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The 10 Best Books About Writing

July 22, 2010  |  7:00am
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5. On Writing by Stephen King
However you feel about Stephen King, he’s managed to pen a staggering amount of work both popular and unpopular. It was only a matter of time until he tried to impart some sagely advice about how to “kill your darlings” and communicate telepathically; in 2000, he released the part-memoir, part-stylebook On Writing that both recounts his childhood attempts at writing and offers advice about the technical aspects of the trade—developing plot and characters and facing the blank page. It’s an interesting read even if you’re not looking to write your own 1000-page thriller.—Whitney Baker

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4. The War of Art by Steven Pressfield
Author Donald Miller gave me a copy of this book a couple years ago, so I’ll just quote him about why he reads it every six months: “Pressfield leaves out all the mushy romantic talk about the writing life, talk I don’t find helpful. True, professional writers are not walking around looking at flowers waiting for inspiration, they are, rather, fighting the urge to distract themselves and sitting down at the computer to hammer out their days work. Pressfield instills in his readers a professional perspective. Being a writer, to Pressfield, is no more glamorous than being a plumber. A professional shows up every day and ‘fixes a toilet.’ I doubt any book has had a more positive influence on my writing life than this one.”—Josh Jackson

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3. The Writing Life by Annie Dillard
My first published travel essay was written while I was reading Annie Dillard’s wonderful Pilgrim at Tinker Creek, a book that no doubt colored my own searching prose. When my story showed up in a literary journal right next to an essay by Dillard, I felt the pride of accomplishment until I read her short book about writing. The brutality of The Writing Life is only somewhat soften by the rhythm of each sentence and her parabolic tales from the natural world. But the message is clear: Do not fall in love with your words. Mercilessly attack your most perfect paragraphs if they don’t serve the whole of the idea. “This writing that you do, that so thrills you, that so rocks and exhilarates you, as if you were dancing next to the band, is barely audible to anyone else.” It’s rewarding work. But it’s work.—Josh Jackson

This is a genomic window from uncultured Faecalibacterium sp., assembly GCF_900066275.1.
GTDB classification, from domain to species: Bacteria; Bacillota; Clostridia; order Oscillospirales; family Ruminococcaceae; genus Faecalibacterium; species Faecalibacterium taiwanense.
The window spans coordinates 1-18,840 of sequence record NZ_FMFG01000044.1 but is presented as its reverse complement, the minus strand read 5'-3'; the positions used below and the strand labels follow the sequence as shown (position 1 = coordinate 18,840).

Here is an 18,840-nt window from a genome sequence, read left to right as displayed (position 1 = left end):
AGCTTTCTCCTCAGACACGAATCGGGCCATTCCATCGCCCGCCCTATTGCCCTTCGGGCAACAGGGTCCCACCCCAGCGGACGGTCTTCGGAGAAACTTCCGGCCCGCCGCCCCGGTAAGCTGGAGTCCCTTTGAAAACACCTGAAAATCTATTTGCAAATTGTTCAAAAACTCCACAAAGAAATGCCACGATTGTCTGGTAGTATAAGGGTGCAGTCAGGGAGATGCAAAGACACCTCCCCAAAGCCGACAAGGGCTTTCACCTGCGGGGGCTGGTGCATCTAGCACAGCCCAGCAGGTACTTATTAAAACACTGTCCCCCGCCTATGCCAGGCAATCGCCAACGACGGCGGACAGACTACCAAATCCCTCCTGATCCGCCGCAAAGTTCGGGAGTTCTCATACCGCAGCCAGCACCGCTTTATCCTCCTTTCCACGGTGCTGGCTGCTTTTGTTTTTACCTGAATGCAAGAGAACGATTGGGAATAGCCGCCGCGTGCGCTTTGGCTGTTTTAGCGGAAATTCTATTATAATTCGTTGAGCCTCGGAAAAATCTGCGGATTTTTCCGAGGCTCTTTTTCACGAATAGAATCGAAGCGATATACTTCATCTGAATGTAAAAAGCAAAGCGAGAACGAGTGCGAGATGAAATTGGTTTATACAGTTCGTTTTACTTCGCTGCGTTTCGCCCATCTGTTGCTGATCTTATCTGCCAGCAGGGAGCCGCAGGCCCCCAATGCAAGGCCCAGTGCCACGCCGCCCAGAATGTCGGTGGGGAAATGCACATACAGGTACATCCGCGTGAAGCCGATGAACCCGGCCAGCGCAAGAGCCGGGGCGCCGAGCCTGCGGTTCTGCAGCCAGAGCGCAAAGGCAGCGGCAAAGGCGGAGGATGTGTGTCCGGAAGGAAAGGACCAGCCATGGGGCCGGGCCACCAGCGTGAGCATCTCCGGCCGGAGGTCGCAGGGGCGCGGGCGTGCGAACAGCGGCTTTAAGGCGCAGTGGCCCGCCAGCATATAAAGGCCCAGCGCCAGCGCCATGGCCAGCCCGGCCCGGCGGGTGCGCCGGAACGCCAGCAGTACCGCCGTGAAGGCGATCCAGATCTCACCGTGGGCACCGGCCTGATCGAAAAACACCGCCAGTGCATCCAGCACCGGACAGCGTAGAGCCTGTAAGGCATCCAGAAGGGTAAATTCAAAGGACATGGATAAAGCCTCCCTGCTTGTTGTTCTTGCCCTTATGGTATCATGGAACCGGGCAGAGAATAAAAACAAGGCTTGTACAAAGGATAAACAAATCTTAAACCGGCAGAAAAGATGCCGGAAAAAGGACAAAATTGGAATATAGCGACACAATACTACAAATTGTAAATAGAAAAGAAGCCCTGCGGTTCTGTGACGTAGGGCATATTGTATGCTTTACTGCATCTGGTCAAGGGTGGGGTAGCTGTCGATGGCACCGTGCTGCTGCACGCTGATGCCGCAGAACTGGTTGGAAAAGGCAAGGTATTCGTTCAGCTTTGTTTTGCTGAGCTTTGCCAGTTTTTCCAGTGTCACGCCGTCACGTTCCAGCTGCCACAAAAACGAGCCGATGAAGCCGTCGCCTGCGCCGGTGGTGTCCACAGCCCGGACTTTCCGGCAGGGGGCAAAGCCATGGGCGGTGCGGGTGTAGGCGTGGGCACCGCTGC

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2. On Moral Fiction by John Gardner
Gardner asserts that morality is an eternal and unchanging element in the universe, like a law of physics. Like gravity or centrifugal force or AutoTune. Like Tolstoy before him, Gardner’s getting at the notion that fiction should aim at higher targets than entertainment or titillation alone, that entertainment and titillation are simpler tools for going after Truth, whatever it is. Moral fiction can be comic—look at Euripides or Twain or Vonnegut or Shakespeare, for that matter—or high-minded and serious, like Faulkner and Morrison and Borges. But it goes after the Big Kahuna of Being, else it fails.—Charles McNair

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1. Bird By Bird: Some Instructions on the Writing Life by Anne Lamott
Anne Lamott mixes enthralling bits of advice with glimpses of the ordinariness of the profession that make it one of the most generous and inspiring writing books you’ll find. For anybody looking to improve their craft, the mantra imparted from father to son in the titular slice-of-life about Lamott’s older brother trying desperately to write a report about birds is valuable. Start small, be tenacious, and take it bird by bird.—Whitney Baker

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